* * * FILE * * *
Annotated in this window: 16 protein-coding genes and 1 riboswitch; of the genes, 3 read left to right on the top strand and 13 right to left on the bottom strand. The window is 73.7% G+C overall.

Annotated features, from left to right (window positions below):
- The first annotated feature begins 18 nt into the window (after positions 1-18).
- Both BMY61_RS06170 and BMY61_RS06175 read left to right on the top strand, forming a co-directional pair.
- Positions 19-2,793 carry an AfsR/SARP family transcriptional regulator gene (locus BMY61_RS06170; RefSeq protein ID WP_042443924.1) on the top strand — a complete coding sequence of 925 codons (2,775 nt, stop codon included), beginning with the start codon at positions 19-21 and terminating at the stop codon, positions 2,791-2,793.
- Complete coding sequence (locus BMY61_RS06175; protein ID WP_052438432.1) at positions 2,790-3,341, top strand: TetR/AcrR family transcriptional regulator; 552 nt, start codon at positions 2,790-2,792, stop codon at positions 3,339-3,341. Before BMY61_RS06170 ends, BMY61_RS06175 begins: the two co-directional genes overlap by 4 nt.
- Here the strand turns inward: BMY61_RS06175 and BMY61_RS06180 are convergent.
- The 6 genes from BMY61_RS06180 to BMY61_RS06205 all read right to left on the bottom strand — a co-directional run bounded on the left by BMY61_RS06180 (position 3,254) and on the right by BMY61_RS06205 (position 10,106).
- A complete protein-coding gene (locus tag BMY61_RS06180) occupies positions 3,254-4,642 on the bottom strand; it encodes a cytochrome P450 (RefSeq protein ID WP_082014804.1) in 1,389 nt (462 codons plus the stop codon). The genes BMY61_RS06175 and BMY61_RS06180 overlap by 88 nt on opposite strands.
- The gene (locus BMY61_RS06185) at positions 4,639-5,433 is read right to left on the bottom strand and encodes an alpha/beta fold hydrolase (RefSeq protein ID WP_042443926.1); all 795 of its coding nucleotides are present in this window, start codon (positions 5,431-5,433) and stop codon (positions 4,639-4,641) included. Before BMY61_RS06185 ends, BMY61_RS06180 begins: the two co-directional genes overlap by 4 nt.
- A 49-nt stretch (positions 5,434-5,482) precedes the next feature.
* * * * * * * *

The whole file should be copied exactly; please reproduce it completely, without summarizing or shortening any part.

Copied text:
Annotated in this window: 16 protein-coding genes and 1 riboswitch; of the genes, 3 read left to right on the top strand and 13 right to left on the bottom strand. The window is 73.7% G+C overall.

Annotated features, from left to right (window positions below):
- The first annotated feature begins 18 nt into the window (after positions 1-18).
- Both BMY61_RS06170 and BMY61_RS06175 read left to right on the top strand, forming a co-directional pair.
- Positions 19-2,793 carry an AfsR/SARP family transcriptional regulator gene (locus BMY61_RS06170; RefSeq protein ID WP_042443924.1) on the top strand — a complete coding sequence of 925 codons (2,775 nt, stop codon included), beginning with the start codon at positions 19-21 and terminating at the stop codon, positions 2,791-2,793.
- Complete coding sequence (locus BMY61_RS06175; protein ID WP_052438432.1) at positions 2,790-3,341, top strand: TetR/AcrR family transcriptional regulator; 552 nt, start codon at positions 2,790-2,792, stop codon at positions 3,339-3,341. Before BMY61_RS06170 ends, BMY61_RS06175 begins: the two co-directional genes overlap by 4 nt.
- Here the strand turns inward: BMY61_RS06175 and BMY61_RS06180 are convergent.
- The 6 genes from BMY61_RS06180 to BMY61_RS06205 all read right to left on the bottom strand — a co-directional run bounded on the left by BMY61_RS06180 (position 3,254) and on the right by BMY61_RS06205 (position 10,106).
- A complete protein-coding gene (locus tag BMY61_RS06180) occupies positions 3,254-4,642 on the bottom strand; it encodes a cytochrome P450 (RefSeq protein ID WP_082014804.1) in 1,389 nt (462 codons plus the stop codon). The genes BMY61_RS06175 and BMY61_RS06180 overlap by 88 nt on opposite strands.
- The gene (locus BMY61_RS06185) at positions 4,639-5,433 is read right to left on the bottom strand and encodes an alpha/beta fold hydrolase (RefSeq protein ID WP_042443926.1); all 795 of its coding nucleotides are present in this window, start codon (positions 5,431-5,433) and stop codon (positions 4,639-4,641) included. Before BMY61_RS06185 ends, BMY61_RS06180 begins: the two co-directional genes overlap by 4 nt.
- A 49-nt stretch (positions 5,434-5,482) precedes the next feature.